Territoriality, Intertribal Boundaries, and Large Game Exploitation: Empirical Evaluation of a Spatial Bioeconomic Model of Conflict in the Western U.S.
Being a high-ranking prey item, large game are often desired for their economic and prestige values, both of which may be converted to an individual’s status. As such, big game can serve as a potential axis for competition between linguistic or ethnically distinct groups particularly under conditions of population stress leading to resource depression. This dynamic has been modeled using an evolutionary ecological approach that combines an amalgam of standard foraging models with the added cost of intergroup conflict (Bayham and Bayham 2016). This study identifies several archaeological correlates of the model and explores its empirical applicability and testability in various areas of western North America. We specifically focus on localities in northern California and adjacent regions which utilize large artiodactyls, have conflict with neighboring groups, and buffer zones. Preliminary results are promising and we suggest the model may prove beneficial in the construction of regional research designs.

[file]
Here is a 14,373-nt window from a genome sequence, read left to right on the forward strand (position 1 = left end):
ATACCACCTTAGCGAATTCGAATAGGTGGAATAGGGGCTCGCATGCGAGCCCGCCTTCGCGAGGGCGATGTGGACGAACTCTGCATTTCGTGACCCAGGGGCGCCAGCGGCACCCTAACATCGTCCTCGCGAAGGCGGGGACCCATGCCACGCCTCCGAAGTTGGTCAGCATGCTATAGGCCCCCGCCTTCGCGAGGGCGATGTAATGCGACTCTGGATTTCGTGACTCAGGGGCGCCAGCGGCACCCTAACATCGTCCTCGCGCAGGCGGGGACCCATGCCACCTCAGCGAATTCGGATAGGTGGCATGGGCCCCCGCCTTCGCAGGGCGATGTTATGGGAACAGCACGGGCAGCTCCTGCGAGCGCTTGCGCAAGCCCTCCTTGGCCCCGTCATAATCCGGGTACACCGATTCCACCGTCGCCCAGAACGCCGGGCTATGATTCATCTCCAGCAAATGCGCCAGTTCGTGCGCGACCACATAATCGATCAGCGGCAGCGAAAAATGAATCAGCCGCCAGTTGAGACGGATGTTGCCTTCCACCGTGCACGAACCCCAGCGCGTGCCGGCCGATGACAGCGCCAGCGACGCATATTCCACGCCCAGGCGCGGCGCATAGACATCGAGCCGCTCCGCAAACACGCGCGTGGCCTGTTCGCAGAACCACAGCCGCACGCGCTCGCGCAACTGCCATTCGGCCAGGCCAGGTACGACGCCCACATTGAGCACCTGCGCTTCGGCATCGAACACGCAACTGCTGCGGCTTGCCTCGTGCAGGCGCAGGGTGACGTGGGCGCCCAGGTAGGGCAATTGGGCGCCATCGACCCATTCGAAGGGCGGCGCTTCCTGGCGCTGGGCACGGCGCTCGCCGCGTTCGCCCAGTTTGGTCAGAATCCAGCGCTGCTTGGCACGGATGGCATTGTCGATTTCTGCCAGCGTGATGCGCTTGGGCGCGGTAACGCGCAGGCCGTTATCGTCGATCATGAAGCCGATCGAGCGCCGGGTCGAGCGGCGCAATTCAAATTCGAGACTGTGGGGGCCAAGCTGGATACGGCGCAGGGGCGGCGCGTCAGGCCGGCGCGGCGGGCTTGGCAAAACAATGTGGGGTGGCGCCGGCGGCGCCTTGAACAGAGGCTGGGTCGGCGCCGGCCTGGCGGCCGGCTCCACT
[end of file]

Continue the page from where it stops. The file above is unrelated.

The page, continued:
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Territoriality, Intertribal Boundaries, and Large Game Exploitation: Empirical Evaluation of a Spatial Bioeconomic Model of Conflict in the Western U.S.. Frank Bayham, Kasey Cole. Presented at The 81st Annual Meeting of the Society for American Archaeology, Vancouver, British Columbia. 2017 ( tDAR id: 430893)
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min long: -125.464; min lat: 32.101 ; max long: -114.214; max lat: 42.033 ;
Abstract Id(s): 14651